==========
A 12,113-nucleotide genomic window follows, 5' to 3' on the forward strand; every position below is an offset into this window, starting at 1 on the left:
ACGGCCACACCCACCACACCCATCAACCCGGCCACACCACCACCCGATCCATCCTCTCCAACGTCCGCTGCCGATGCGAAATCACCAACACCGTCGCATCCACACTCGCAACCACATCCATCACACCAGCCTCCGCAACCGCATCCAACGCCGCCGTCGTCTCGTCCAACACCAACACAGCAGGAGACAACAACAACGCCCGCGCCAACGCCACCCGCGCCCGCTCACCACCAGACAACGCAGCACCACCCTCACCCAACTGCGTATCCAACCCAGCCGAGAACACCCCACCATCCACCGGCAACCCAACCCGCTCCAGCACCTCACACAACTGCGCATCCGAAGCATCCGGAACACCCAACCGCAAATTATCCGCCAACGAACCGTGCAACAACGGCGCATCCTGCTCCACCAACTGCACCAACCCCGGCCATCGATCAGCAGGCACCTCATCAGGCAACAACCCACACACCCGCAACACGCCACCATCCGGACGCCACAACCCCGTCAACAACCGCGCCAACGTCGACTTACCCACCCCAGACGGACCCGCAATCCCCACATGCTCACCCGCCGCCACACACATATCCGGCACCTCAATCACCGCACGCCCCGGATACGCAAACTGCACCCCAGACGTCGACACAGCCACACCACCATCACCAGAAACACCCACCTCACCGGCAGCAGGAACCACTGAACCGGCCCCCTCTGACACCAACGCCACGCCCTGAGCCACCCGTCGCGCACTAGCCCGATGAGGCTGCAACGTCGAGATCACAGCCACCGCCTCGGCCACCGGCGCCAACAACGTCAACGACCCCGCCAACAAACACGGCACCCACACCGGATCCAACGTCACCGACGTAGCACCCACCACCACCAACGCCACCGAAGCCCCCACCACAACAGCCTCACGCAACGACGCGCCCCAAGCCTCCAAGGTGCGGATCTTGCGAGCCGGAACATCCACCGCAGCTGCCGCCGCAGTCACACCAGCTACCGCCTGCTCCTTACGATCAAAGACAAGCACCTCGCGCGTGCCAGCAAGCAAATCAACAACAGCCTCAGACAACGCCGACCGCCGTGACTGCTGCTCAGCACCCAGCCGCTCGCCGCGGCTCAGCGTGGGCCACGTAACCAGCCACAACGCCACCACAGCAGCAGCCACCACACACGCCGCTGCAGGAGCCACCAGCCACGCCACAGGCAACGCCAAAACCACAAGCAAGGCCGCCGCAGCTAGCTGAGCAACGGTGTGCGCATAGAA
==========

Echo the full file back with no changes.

A 12,113-nucleotide genomic window follows, 5' to 3' on the forward strand; every position below is an offset into this window, starting at 1 on the left:
ACGGCCACACCCACCACACCCATCAACCCGGCCACACCACCACCCGATCCATCCTCTCCAACGTCCGCTGCCGATGCGAAATCACCAACACCGTCGCATCCACACTCGCAACCACATCCATCACACCAGCCTCCGCAACCGCATCCAACGCCGCCGTCGTCTCGTCCAACACCAACACAGCAGGAGACAACAACAACGCCCGCGCCAACGCCACCCGCGCCCGCTCACCACCAGACAACGCAGCACCACCCTCACCCAACTGCGTATCCAACCCAGCCGAGAACACCCCACCATCCACCGGCAACCCAACCCGCTCCAGCACCTCACACAACTGCGCATCCGAAGCATCCGGAACACCCAACCGCAAATTATCCGCCAACGAACCGTGCAACAACGGCGCATCCTGCTCCACCAACTGCACCAACCCCGGCCATCGATCAGCAGGCACCTCATCAGGCAACAACCCACACACCCGCAACACGCCACCATCCGGACGCCACAACCCCGTCAACAACCGCGCCAACGTCGACTTACCCACCCCAGACGGACCCGCAATCCCCACATGCTCACCCGCCGCCACACACATATCCGGCACCTCAATCACCGCACGCCCCGGATACGCAAACTGCACCCCAGACGTCGACACAGCCACACCACCATCACCAGAAACACCCACCTCACCGGCAGCAGGAACCACTGAACCGGCCCCCTCTGACACCAACGCCACGCCCTGAGCCACCCGTCGCGCACTAGCCCGATGAGGCTGCAACGTCGAGATCACAGCCACCGCCTCGGCCACCGGCGCCAACAACGTCAACGACCCCGCCAACAAACACGGCACCCACACCGGATCCAACGTCACCGACGTAGCACCCACCACCACCAACGCCACCGAAGCCCCCACCACAACAGCCTCACGCAACGACGCGCCCCAAGCCTCCAAGGTGCGGATCTTGCGAGCCGGAACATCCACCGCAGCTGCCGCCGCAGTCACACCAGCTACCGCCTGCTCCTTACGATCAAAGACAAGCACCTCGCGCGTGCCAGCAAGCAAATCAACAACAGCCTCAGACAACGCCGACCGCCGTGACTGCTGCTCAGCACCCAGCCGCTCGCCGCGGCTCAGCGTGGGCCACGTAACCAGCCACAACGCCACCACAGCAGCAGCCACCACACACGCCGCTGCAGGAGCCACCAGCCACGCCACAGGCAACGCCAAAACCACAAGCAAGGCCGCCGCAGCTAGCTGAGCAACGGTGTGCGCATAGAA